For those who voted for the UK to leave, my impressions are that the key factors include:
– The appeal of “take back control,” particularly with regard to immigration and the free movement of labor within the EU. Whilst there appear to be net economic benefits for the UK from immigration, there will be winners and losers, and people’s perceptions may often be of little or no benefits: added to which, hostility towards foreigners.
– The remoteness of the EU, often labelled in terms of “Brussels” with connotations that decisions of the EU were being imposed on the UK without input from the UK. This interacted with the “take back control” and could be stoked up by stories (often false) of decisions made by the EU.
– Disbelief that the UK’s membership of the EU brought economic benefits. The UK’s contribution to the EU budget (a net cost of around ½ percent of GDP) was apparent (though much overstated by the leave campaign), and the benefits for enhanced trade and cooperation much more nebulous. The remain campaign would cite 3 million jobs dependent on trade with EU (again overstated), but that would mean 27 million jobs were not dependent on such trade.

A breakdown of the vote revealed two fractures: a sharp division between young and old, and a huge gap between London and the North. What does the political economy have to do with these two fractures, and what sort of economic policies can be implemented in the future that can heal a divided nation?

The voting patterns with regard to remain/leave can be broken down along a number of lines — a tendency for large cities to vote remain (not just London), two countries voted to remain (Scotland, Northern Ireland) and two to leave (England, Wales). Having a university education tended to be associated with voting “remain,” and the old were much more likely than the young to vote leave (there being overlap between the two in that participation in higher education was much lower in the 1950s and 1960s than in the past two decades).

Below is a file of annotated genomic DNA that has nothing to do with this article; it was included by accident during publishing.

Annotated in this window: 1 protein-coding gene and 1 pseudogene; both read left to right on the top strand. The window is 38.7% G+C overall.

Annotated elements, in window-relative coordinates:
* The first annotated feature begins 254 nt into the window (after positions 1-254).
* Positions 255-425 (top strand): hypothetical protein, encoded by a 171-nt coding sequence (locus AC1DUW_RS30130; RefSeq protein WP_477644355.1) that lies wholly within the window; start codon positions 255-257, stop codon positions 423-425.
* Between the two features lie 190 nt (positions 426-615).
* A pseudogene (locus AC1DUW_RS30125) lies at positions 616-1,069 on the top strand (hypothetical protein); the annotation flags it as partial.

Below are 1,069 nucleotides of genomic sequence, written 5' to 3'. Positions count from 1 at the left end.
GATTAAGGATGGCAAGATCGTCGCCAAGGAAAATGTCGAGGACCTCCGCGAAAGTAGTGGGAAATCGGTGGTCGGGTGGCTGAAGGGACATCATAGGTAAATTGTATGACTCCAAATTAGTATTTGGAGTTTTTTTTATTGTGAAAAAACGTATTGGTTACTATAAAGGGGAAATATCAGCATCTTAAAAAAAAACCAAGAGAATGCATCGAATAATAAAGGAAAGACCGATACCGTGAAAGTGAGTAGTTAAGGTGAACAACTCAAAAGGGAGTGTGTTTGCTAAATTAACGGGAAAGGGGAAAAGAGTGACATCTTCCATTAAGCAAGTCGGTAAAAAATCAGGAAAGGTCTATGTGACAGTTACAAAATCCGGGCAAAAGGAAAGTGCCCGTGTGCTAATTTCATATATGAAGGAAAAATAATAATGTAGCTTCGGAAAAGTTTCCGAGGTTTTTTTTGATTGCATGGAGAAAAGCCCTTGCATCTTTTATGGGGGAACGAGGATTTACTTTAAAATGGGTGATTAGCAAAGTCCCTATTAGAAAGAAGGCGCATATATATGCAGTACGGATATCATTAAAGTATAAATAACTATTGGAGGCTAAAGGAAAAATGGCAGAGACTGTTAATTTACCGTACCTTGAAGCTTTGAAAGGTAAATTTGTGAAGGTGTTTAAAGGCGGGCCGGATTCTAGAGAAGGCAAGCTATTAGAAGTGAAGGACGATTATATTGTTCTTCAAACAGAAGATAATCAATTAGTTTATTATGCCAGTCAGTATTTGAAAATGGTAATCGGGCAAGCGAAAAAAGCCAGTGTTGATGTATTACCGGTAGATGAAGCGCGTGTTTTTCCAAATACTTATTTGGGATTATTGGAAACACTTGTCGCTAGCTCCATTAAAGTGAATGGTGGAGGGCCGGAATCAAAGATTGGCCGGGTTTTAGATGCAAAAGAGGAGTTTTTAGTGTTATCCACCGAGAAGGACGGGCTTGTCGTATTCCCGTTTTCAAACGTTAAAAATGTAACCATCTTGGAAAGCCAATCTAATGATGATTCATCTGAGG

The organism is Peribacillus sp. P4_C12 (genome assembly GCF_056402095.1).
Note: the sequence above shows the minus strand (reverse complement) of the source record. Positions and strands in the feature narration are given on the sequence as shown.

There appears to be association between socially conservative attitudes and voting leave. Areas of industrial decline appeared more likely to vote leave, [as did] areas where immigration had increased substantially in the past decade (noting that migration from other EU countries rose sharply after 2004 with the entry of the new member states in that year).

There is, in my view, a division between remain voters and leave voters running along the lines of “what matters to them.” A potent slogan of the leave campaign was “taking back control” — applied to immigration (as the free movement of labor places few constraints on migration within the EU), and to the role of [the] European Court of Justice, and more generally, to adoption of laws (though the impact of EU legislation on UK legislation was often grossly overstated by leave campaign), and to some degree, over regulations associated with the single market, and over policies, such as the common fishery policy.

The remain campaign focused on the adverse economic consequences of the UK leaving the EU, and failed to address the issues raised by the leave campaign in connection with “take back control.” Although large numbers were bandied about for the economic losses associated with leave, in proportional terms, the losses were relatively small (less than 5 percent of GDP over a 15-year period, and then as compared with what would have otherwise occurred). If a person’s concern is over perception of a loss of control, and striving to take “back control,” then some economic loss may well appear inconsequential. But also, the leave campaign’s slogan to the effect that £350 million a week (equivalent to around 1 percent of UK GDP) was the cost to the UK of EU’s membership, money which could be spent on the NHS, served as an antidote to the remain campaign’s claims over economic damage from leaving the EU. The £350 million per week claim was much derided as inaccurate, representing the gross payments by UK to the EU and ignoring the money flowing back to the UK for the agricultural support policy, regional and structural funds, and research moneys to universities.